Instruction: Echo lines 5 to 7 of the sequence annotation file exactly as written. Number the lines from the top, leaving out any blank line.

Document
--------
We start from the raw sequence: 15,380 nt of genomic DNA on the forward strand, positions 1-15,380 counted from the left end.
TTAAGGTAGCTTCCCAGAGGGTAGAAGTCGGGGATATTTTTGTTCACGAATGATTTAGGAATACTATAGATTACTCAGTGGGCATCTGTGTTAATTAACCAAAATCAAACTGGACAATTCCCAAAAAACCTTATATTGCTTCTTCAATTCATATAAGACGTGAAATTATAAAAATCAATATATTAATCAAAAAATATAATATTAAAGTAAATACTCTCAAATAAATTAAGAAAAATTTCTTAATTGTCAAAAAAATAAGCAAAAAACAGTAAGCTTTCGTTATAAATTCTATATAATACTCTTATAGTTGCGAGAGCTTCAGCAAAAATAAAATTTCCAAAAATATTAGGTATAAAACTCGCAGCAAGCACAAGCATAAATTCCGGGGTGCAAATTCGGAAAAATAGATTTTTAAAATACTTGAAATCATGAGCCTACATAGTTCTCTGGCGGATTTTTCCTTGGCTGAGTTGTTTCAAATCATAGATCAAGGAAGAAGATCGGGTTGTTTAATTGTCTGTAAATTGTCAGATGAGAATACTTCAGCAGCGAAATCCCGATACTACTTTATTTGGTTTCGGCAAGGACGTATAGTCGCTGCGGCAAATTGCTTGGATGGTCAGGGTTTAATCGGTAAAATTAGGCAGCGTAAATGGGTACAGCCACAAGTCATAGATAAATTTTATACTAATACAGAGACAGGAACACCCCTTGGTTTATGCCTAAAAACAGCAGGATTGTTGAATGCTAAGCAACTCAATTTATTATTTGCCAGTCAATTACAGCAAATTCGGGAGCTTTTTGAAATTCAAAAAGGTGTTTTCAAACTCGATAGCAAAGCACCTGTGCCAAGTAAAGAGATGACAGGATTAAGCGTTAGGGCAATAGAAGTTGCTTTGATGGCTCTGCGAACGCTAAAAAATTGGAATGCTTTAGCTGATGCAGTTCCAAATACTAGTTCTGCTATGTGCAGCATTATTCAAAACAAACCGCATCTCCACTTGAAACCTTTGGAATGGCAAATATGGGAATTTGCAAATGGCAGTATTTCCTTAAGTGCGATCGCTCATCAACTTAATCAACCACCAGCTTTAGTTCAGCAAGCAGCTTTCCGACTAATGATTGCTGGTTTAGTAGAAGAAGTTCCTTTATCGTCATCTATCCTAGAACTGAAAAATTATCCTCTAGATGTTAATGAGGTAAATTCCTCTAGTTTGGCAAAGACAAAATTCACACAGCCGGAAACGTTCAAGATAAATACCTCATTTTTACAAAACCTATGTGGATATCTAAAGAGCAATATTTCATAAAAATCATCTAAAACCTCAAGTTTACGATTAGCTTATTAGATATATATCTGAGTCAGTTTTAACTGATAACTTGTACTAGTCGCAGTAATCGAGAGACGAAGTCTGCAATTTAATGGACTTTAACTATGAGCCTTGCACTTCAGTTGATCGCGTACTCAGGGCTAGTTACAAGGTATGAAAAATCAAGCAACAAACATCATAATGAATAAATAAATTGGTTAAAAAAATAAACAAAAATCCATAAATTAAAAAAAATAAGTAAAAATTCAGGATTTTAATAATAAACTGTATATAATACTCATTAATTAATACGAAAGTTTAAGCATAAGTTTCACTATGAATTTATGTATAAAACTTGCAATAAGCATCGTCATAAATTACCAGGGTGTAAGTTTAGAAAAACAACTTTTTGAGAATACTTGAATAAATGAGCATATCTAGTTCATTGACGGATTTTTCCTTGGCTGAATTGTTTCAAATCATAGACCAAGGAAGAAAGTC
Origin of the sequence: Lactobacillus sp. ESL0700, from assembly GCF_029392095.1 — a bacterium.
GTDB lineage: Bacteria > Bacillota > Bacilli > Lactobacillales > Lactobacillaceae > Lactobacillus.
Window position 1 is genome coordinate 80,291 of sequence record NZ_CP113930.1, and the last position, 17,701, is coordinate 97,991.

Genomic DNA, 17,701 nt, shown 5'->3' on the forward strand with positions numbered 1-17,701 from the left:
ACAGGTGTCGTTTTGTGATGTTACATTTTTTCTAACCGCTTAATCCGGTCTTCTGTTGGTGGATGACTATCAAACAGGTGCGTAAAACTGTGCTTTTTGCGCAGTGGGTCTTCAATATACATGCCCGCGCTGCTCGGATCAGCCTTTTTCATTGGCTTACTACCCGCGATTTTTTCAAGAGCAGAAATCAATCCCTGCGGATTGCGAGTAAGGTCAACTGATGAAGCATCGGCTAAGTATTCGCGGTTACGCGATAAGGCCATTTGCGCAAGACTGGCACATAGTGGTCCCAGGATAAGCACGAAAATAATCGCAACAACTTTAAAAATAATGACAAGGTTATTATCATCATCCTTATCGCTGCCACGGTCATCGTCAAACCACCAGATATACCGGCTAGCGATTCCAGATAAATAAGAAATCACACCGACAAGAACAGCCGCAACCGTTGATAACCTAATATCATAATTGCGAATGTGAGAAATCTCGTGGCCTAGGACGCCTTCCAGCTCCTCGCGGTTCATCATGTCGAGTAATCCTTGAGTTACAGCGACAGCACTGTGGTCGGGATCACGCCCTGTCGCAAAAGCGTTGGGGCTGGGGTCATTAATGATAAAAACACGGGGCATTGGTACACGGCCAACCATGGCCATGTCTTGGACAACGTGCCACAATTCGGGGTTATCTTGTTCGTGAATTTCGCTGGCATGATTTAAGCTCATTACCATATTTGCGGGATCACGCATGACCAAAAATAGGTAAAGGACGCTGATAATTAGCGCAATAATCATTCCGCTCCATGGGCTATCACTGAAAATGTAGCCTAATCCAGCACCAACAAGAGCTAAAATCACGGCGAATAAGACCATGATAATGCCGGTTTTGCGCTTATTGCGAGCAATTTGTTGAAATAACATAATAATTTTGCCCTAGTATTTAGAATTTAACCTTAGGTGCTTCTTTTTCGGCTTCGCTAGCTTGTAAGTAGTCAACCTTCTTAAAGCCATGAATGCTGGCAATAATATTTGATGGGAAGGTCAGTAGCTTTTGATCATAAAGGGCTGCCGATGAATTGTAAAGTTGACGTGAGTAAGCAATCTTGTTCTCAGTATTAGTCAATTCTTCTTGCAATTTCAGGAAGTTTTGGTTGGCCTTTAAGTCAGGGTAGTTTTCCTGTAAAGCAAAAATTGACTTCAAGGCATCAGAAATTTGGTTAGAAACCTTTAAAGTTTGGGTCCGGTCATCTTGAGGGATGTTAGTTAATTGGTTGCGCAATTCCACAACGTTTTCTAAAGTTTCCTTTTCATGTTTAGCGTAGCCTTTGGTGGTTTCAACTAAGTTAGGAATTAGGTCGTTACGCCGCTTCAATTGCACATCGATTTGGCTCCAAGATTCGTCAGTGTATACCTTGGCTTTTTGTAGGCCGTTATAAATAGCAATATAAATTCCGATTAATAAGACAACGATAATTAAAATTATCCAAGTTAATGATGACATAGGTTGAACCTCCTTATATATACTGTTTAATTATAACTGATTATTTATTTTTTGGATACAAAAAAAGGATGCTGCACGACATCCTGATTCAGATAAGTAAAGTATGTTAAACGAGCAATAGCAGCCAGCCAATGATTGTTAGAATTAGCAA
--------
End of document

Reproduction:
Window position 1 is genome coordinate 80,291 of sequence record NZ_CP113930.1, and the last position, 17,701, is coordinate 97,991.

Genomic DNA, 17,701 nt, shown 5'->3' on the forward strand with positions numbered 1-17,701 from the left:
ACAGGTGTCGTTTTGTGATGTTACATTTTTTCTAACCGCTTAATCCGGTCTTCTGTTGGTGGATGACTATCAAACAGGTGCGTAAAACTGTGCTTTTTGCGCAGTGGGTCTTCAATATACATGCCCGCGCTGCTCGGATCAGCCTTTTTCATTGGCTTACTACCCGCGATTTTTTCAAGAGCAGAAATCAATCCCTGCGGATTGCGAGTAAGGTCAACTGATGAAGCATCGGCTAAGTATTCGCGGTTACGCGATAAGGCCATTTGCGCAAGACTGGCACATAGTGGTCCCAGGATAAGCACGAAAATAATCGCAACAACTTTAAAAATAATGACAAGGTTATTATCATCATCCTTATCGCTGCCACGGTCATCGTCAAACCACCAGATATACCGGCTAGCGATTCCAGATAAATAAGAAATCACACCGACAAGAACAGCCGCAACCGTTGATAACCTAATATCATAATTGCGAATGTGAGAAATCTCGTGGCCTAGGACGCCTTCCAGCTCCTCGCGGTTCATCATGTCGAGTAATCCTTGAGTTACAGCGACAGCACTGTGGTCGGGATCACGCCCTGTCGCAAAAGCGTTGGGGCTGGGGTCATTAATGATAAAAACACGGGGCATTGGTACACGGCCAACCATGGCCATGTCTTGGACAACGTGCCACAATTCGGGGTTATCTTGTTCGTGAATTTCGCTGGCATGATTTAAGCTCATTACCATATTTGCGGGATCACGCATGACCAAAAATAGGTAAAGGACGCTGATAATTAGCGCAATAATCATTCCGCTCCATGGGCTATCACTGAAAATGTAGCCTAATCCAGCACCAACAAGAGCTAAAATCACGGCGAATAAGACCATGATAATGCCGGTTTTGCGCTTATTGCGAGCAATTTGTTGAAATAACATAATAATTTTGCCCTAGTATTTAGAATTTAACCTTAGGTGCTTCTTTTTCGGCTTCGCTAGCTTGTAAGTAGTCAACCTTCTTAAAGCCATGAATGCTGGCAATAATATTTGATGGGAAGGTCAGTAGCTTTTGATCATAAAGGGCTGCCGATGAATTGTAAAGTTGACGTGAGTAAGCAATCTTGTTCTCAGTATTAGTCAATTCTTCTTGCAATTTCAGGAAGTTTTGGTTGGCCTTTAAGTCAGGGTAGTTTTCCTGTAAAGCAAAAATTGACTTCAAGGCATCAGAAATTTGGTTAGAAACCTTTAAAGTTTGGGTCCGGTCATCTTGAGGGATGTTAGTTAATTGGTTGCGCAATTCCACAACGTTTTCTAAAGTTTCCTTTTCATGTTTAGCGTAGCCTTTGGTGGTTTCAACTAAGTTAGGAATTAGGTCGTTACGCCGCTTCAATTGCACATCGATTTGGCTCCAAGATTCGTCAGTGTATACCTTGGCTTTTTGTAGGCCGTTATAAATAGCAATATAAATTCCGATTAATAAGACAACGATAATTAAAATTATCCAAGTTAATGATGACATAGGTTGAACCTCCTTATATATACTGTTTAATTATAACTGATTATTTATTTTTTGGATACAAAAAAAGGATGCTGCACGACATCCTGATTCAGATAAGTAAAGTATGTTAAACGAGCAATAGCAGCCAGCCAATGATTGTTAGAATTAGCAA